Trained as a solicitor, she joined Glasgow District Council in 1991, being promoted to chief solicitor in 1996 and becoming Glasgow City Council’s executive director of corporate services in 2011.

Alyson Stafford CBE, Director General Finance, Scottish Government

As Director General Finance, Alyson Stafford leads one of the Scottish Government’s six directorates, which has a budget of around £37bn, as well as being responsible for the government’s legal, procurement and planning appeals services.

She is a chartered accountant and member of the Chartered Institute of Public Finance Accountants. Stafford joined the Scottish Government as director of finance in 2005 after holding a number of senior financial roles in the NHS.

Prof Carol Tannahill, Director, Glasgow Centre for Population Health

Carol Tannahill is the director of the Glasgow Centre for Population Health, which works to improve health and tackle inequality.

She is currently the Scottish Government’s chief social policy adviser and a member of the advisory boards for IPPR Scotland, What Works Scotland, and Policy Scotland.

Tannahill has contributed to public health policy nationally and internationally. She is a fellow of the Faculty of Public Health and of the Royal Society of Edinburgh and an honorary professor of Glasgow University and Glasgow Caledonian University.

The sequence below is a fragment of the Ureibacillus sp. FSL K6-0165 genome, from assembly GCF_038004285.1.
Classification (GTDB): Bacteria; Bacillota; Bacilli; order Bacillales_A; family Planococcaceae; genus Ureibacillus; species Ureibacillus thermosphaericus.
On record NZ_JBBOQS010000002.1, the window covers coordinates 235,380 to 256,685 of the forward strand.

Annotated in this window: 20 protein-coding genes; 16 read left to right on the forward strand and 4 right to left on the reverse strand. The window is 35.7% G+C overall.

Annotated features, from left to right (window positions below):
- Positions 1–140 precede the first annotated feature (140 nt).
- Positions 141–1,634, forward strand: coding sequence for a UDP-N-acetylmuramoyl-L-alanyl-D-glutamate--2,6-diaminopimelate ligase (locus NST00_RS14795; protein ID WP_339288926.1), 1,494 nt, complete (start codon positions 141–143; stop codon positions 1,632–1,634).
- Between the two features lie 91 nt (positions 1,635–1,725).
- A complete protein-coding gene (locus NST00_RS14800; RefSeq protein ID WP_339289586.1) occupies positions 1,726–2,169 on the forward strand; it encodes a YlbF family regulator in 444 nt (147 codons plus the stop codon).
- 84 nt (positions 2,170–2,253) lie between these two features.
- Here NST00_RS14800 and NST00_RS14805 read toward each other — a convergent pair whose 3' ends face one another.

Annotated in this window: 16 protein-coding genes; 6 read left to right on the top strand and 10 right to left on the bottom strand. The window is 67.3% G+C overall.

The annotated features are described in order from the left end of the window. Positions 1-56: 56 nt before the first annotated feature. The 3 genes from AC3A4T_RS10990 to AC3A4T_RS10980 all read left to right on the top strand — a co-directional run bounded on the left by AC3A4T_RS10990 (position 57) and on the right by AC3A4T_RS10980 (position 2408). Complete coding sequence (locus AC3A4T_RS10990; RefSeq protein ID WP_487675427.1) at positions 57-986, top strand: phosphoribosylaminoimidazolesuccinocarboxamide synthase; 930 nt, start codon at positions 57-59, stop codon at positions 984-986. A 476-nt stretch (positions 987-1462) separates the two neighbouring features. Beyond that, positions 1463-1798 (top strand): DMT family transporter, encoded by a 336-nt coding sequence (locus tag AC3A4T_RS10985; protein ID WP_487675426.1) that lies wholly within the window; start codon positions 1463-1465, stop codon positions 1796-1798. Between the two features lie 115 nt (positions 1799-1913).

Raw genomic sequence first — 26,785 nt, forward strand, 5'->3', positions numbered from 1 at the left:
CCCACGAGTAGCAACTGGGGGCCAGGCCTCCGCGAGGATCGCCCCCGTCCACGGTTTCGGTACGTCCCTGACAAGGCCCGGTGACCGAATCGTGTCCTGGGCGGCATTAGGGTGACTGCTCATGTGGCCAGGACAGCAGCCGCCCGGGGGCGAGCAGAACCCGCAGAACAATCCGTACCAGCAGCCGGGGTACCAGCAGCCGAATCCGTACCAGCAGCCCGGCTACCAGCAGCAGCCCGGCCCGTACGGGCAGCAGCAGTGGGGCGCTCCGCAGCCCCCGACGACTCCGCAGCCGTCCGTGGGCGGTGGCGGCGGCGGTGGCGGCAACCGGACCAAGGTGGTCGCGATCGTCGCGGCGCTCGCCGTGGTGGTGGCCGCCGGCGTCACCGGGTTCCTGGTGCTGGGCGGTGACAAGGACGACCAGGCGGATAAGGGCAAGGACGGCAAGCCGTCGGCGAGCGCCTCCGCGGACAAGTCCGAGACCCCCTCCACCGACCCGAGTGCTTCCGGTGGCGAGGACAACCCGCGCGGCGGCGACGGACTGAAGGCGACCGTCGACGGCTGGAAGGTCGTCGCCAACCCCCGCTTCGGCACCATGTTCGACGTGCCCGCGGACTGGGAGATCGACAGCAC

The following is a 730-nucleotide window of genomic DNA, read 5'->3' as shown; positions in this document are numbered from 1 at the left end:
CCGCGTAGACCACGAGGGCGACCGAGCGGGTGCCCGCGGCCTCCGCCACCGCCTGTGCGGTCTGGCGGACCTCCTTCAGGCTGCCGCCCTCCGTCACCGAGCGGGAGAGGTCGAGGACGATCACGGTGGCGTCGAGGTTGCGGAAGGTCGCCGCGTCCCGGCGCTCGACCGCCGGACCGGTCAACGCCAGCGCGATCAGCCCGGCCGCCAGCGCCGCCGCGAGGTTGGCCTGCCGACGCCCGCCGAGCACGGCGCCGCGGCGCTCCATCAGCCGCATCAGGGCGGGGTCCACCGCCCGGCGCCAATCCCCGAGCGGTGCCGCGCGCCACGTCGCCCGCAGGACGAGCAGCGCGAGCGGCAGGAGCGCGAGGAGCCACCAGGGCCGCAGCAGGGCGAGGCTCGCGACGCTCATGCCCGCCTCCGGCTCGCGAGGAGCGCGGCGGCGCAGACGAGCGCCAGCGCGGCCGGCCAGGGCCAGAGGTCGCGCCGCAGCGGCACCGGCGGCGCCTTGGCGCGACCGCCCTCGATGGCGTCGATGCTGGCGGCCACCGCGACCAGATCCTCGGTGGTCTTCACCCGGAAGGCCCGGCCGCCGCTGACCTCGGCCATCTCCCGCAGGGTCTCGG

Dr Lena Wilson CBE, Chief Executive, Scottish Enterprise

Before becoming chief executive of Scotland’s economic development agency, Lena Wilson held the posts of chief executive of Scottish Development International and chief operating officer for Scottish Enterprise.

She was also a senior adviser to the World Bank in Washington DC on private sector development for developing countries.

She is a member of the Financial Services Advisory Board and chair of Scotland’s Energy Jobs Taskforce.

Lady Susan Rice CBE, Chair, Scottish Fiscal Commission

Lady Susan Rice holds a number of prominent rolls in Scottish fiscal life. She is the first chair of the Scottish Fiscal Commission, the non-statutory body that provides independent scrutiny of Scottish Government economic forecasts of receipts from taxes devolved to Scotland.

She is also president of the SCDI, an honorary position that recognises the contribution an individual has made to Scotland’s economic development.

Having been managing director of Lloyds Banking Group Scotland, and before that chief executive and chairman of Lloyds TSB Scotland, Rice became the first woman to head a UK clearing bank in 2000 and the first female president of SCDI in 2012.

She was appointed as chair of the board of Scottish Water in 2015 and sits on the Banking Standards Board.

Rice has held a range of other senior appointments including seven years as a non-executive director of the Bank of England and 11 years as a non-executive director of SSE and she chairs the 2020 Climate Leadership Group, a cross-sector collaboration on reduction of carbon emissions.

Rice was also a member of the First Minister’s Council of Economic Advisers, a founding non-executive of Big Society Capital and was founding director of the Charity Bank.

As well as holding a number of honorary degrees, Rice is a regent of the Royal College of Surgeons Edinburgh and a Fellow of the RSA, the Chartered Banker Institute and of the Royal Society of Edinburgh.

She chaired the Edinburgh International Book Festival and Edinburgh’s Festivals Forum and is a patron of the National Galleries of Scotland.